"A fresh take on classic African style, modern global is a meeting place for natural materials, worldly finds and exotic textiles."

Note how they use the term "modern global" here. I'm fine with that. But the piece was actually called Modern PRIMITIVE. And global and primitive aren't interchangeable words.
It's a magazine, guys. Editorial concerns should really be paramount.

Let's do better.

I love the picture, but using derogatory, and yes, racist language in headlines is not chic.
Once upon a time, I had a clock. A wee Big Ben alarm clock, that hadn't worked in years.

And because I am a weirdo, I took the clock apart.

And now I don't have a clock anymore. Now I have this:
I also have no idea what to do next. Can this project be salvaged? Do you have any ideas?

I feel like a clock-murderer. Help me make something of this hash, blog friends. Save me from myself.
I want my 2012 IKEA catalogue so BAD. Lookit' all the cute stuff!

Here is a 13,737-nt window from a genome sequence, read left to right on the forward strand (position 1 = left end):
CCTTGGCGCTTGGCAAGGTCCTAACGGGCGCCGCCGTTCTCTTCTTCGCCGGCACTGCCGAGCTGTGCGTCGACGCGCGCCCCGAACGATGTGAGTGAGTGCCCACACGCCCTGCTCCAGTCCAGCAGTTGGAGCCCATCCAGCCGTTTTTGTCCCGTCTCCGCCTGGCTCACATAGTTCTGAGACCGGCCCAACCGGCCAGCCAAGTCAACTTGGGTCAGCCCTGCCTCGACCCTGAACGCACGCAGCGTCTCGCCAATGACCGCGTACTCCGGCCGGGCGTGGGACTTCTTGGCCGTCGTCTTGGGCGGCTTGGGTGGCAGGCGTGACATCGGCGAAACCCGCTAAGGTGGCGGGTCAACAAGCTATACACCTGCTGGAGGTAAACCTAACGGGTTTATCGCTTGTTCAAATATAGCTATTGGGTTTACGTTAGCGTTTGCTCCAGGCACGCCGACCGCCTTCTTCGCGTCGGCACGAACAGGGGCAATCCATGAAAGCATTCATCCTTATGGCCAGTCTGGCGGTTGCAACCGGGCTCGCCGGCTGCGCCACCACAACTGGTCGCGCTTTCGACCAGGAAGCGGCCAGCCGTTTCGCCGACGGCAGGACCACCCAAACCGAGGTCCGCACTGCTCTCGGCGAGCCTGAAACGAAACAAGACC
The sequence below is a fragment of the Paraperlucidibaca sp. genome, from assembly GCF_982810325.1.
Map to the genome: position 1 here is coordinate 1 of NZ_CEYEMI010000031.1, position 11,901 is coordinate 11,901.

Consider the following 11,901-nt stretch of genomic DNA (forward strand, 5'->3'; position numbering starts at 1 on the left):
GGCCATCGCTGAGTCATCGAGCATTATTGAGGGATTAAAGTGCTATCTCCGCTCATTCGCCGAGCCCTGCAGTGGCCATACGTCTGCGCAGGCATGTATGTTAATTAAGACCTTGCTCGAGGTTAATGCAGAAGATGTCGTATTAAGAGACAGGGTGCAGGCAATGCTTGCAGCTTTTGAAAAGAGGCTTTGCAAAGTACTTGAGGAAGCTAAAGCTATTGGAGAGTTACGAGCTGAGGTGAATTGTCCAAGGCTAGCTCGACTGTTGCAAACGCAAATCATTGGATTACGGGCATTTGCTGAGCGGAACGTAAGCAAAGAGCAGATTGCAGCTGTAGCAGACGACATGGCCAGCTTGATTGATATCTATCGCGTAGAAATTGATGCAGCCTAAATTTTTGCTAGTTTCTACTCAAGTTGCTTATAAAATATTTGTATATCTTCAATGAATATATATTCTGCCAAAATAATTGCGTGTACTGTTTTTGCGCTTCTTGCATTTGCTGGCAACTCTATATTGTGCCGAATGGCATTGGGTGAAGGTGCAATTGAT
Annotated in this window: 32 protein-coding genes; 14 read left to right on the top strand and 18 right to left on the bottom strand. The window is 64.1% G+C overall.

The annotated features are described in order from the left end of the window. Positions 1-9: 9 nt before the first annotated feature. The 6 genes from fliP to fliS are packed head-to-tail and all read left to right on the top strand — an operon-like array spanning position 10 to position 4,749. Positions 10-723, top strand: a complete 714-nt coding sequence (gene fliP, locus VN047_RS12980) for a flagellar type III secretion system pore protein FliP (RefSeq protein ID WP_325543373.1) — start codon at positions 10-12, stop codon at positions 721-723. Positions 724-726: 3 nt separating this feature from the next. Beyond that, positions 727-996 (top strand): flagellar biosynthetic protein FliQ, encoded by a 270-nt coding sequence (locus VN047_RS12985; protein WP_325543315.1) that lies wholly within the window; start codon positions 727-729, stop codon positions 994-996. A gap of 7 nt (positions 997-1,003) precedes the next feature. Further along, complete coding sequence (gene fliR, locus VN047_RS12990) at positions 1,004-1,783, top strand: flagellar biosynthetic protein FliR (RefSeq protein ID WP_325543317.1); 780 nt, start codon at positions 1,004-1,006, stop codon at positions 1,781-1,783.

BÄRBAR bird tray is $4.99.
Mid-century-inspired BLOMSTER candle holders ($19.99/set).
Practical, enviro, hand-powered LJUSA flashlight.

That said, it's not going to be all chocolate and roses at IKEA in 2012.

Consider this $9.99 LEKKAMRAT doll.

Creepy, hideous, odd.

Oh well. Not everything at IKEA is a winner.

*Edited to add: apparently, a friend bought the bird tray YEARS ago, so the IKEA website lied to me when it said these products were brand new. Oh well. The doll is still creepy.
So yesterday, driving home from work, I got stuck behind a huge, obnoxious white Hummer.

Just seeing those things annoys me and I try not to focus too closely on them, lest my head explode.

But in this case, the driver was also an asshat who refused to signal and I was stuck behind him for ages. And you know what I noticed? This. (Or is it these?) Hanging from the the back of the truck:
A little research revealed that they're called "Truck Nutz" or "Bulls Balls" (there are various brand names available) And they're apparently a realtvely common truck accessory.


A search on Flickr revealed a few creative common's licensed images that will give you the full effect:
I don't really know what else to say about this. I thought those weird cartoons of Calvin and Hobbes peeing were bad enough.